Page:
• Short Summary

    Five years ago, on
    September 11th, 1973, the armed forces in Chile overthrew the elected Marxist
    government of Salvador Allende.

  • Description

    Five years ago, on
    September 11th, 1973, the armed forces in Chile overthrew the elected Marxist
    government of Salvador Allende. President Allende himself died int he coup.

    Since then, the country has been ruled by military officers, headed by General
    Augusto Pinochet Ugarte. His government has been widely criticised as one of the
    most repressive in Latin America. Its stability was threatened recently by
    dissension within the military junta itself; but by dismissing his Air Force
    commander, General Gustavo Leigh, two months ago, President Pinochet appeared to
    regain full control.

    SYNOPSIS: The presidential palace in Santiago -- bombed by the Chilean air force
    when President Allende refused an ultimatum to resign. Realising that further
    resistance was useless, with troops in control of all the country's principal
    cities, Senor Allende committed suicide.

    The man who took over was Augusto Pinochet Ugarte -- a professional soldier who
    has become Army Commander in Chief. He headed a four-man junta representing all
    the armed services and the police. They proclaimed the coup on the grounds that
    a grave economic, social and moral crisis was destroying the country, and that
    the Allende government had done nothing to prevent it.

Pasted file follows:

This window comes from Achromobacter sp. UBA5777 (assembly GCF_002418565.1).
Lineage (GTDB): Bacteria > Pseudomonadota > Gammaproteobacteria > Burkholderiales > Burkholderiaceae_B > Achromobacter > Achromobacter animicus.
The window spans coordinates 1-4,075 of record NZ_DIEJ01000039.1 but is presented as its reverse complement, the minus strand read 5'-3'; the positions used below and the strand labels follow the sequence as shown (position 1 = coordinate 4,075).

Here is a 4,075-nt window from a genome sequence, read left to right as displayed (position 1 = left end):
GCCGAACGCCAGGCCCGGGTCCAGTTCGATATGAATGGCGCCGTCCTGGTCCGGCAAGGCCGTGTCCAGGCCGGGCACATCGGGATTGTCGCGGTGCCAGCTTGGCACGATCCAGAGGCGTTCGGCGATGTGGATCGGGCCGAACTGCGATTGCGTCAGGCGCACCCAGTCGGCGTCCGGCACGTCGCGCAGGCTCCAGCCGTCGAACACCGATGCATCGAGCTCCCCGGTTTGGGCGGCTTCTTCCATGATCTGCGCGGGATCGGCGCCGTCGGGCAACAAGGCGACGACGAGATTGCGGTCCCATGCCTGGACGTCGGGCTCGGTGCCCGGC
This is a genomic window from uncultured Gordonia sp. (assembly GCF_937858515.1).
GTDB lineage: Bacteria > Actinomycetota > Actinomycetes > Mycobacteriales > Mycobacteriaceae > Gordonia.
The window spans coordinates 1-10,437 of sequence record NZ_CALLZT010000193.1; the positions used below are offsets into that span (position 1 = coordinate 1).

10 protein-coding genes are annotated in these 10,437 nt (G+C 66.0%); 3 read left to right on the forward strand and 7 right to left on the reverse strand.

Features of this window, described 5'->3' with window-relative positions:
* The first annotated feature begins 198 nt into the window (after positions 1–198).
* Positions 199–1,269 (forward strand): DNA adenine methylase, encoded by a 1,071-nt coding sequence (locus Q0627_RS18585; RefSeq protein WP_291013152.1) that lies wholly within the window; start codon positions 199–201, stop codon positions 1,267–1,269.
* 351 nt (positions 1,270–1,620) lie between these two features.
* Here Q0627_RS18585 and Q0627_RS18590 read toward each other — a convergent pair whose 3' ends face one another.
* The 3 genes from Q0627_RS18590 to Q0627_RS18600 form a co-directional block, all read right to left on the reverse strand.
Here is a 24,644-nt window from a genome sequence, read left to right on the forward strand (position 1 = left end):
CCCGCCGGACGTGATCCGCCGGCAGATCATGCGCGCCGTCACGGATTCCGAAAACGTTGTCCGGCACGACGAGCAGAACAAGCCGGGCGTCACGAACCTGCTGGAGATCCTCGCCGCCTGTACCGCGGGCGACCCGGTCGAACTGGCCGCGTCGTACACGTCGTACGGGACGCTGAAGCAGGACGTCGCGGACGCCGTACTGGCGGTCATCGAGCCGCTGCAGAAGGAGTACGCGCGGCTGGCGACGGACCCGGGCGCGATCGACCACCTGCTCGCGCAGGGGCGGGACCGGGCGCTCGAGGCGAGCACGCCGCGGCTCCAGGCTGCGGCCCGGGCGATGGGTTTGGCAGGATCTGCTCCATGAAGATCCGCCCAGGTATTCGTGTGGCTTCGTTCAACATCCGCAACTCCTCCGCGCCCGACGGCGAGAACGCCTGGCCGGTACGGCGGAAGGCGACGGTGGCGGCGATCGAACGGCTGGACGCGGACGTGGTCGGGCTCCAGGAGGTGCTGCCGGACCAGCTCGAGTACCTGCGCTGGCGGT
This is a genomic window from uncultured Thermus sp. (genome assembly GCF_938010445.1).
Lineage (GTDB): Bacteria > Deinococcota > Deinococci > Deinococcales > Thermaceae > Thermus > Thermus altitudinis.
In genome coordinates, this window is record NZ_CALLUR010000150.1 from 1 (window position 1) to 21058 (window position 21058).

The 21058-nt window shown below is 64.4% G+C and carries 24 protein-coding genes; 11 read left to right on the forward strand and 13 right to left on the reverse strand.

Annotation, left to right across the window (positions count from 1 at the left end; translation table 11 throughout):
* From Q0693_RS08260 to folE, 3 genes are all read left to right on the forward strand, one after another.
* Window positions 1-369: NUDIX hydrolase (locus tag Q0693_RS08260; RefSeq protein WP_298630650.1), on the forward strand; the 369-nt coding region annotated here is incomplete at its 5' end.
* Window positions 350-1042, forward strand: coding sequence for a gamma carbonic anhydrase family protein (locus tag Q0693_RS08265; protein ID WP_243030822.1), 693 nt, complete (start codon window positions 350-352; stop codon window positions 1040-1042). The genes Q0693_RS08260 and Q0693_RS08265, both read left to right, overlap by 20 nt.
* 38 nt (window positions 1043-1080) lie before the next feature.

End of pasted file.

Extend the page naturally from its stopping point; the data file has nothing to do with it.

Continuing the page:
Thousands of arrests were made. The national football stadium became a detention
    centre. Among the prisoners were foreigners who has sought asylum in Marxist
    Chile from other South American military regimes. Many detainees wee later
    released, and fled abroad. The government says there are now no political
    prisoners in Chile. But many more died or simply disappeared. The Soviet Union
    refused to play a World Cup match in the stadium on the grounds that it had been
    a concentration camp and an arena of torture and execution.

    Over the years, President Pinochet -- as he had become by decree -- consolidated
    his position until he felt confident in facing the electorate. He called a
    referendum last January to prove his popular support, and provide an answer to
    his critics abroad.

    There were some complaints about the form of the question, which made a vote for
    the Pinochet regime a question of patriotism, in the face of what was described
    as "international aggression". Opponens made the point with the slogan: "No to
    Pinochet; Yes to Chile". Some minor clashes took place int he streets of
    Santiago without provoking more than routine police reaction.

    The outcome was never in doubt. President Pinochet received a 75 per cent vote
    in his favour. He now plans a new constitution, which will be submitted to a
    plebiscite; but no return to party politics.

    In July, a United Nations Human Rights Commission was allowed to enter Chile --
    after trying fro nearly three years. One of the members said the government had
    promised that there would be no reprisals against anyone who spoke to them.

    Luis Corvalan, the Chilean Communist Party leader, was released in exchange for
    a Soviet dissident, and has continued, with Senora Hortensia Allende, the late
    president's widow, to campaign abroad against the Pinochet regime. And protest
    still goes on inside Chile itself. More than a hundred people -- most of them
    the wives of missing men -- went on a hunger strike in church

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    Film ID:
    Media URN:
    Reuters - Source to be Verified
    Issue Date:
    HD Format:
    Available on request
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